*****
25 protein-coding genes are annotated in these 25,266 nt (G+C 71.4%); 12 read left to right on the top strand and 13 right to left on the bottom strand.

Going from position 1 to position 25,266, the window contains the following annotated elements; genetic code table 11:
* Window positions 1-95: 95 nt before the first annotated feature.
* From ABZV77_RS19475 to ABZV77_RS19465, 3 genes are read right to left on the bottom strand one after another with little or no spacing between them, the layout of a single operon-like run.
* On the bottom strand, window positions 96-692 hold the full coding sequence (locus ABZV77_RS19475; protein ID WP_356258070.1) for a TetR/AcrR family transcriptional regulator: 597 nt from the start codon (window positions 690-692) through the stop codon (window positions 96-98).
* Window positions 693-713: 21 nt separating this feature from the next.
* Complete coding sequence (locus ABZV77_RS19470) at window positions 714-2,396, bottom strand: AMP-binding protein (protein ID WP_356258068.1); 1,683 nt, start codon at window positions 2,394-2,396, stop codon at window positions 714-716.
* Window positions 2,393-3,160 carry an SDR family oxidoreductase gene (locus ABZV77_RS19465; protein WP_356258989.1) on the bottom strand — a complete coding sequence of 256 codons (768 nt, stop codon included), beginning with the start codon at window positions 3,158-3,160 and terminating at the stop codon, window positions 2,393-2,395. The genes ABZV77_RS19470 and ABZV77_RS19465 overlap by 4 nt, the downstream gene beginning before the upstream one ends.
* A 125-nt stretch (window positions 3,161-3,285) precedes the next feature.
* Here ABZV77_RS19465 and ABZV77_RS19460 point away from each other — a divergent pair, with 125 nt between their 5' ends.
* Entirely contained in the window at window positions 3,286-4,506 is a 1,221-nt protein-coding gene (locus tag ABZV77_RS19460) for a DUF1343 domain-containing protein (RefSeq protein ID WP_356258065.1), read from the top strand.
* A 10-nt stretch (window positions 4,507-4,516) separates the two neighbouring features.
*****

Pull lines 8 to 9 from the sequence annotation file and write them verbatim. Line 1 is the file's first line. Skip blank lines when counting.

* Window positions 2,393-3,160 carry an SDR family oxidoreductase gene (locus ABZV77_RS19465; protein WP_356258989.1) on the bottom strand — a complete coding sequence of 256 codons (768 nt, stop codon included), beginning with the start codon at window positions 3,158-3,160 and terminating at the stop codon, window positions 2,393-2,395. The genes ABZV77_RS19470 and ABZV77_RS19465 overlap by 4 nt, the downstream gene beginning before the upstream one ends.
* A 125-nt stretch (window positions 3,161-3,285) precedes the next feature.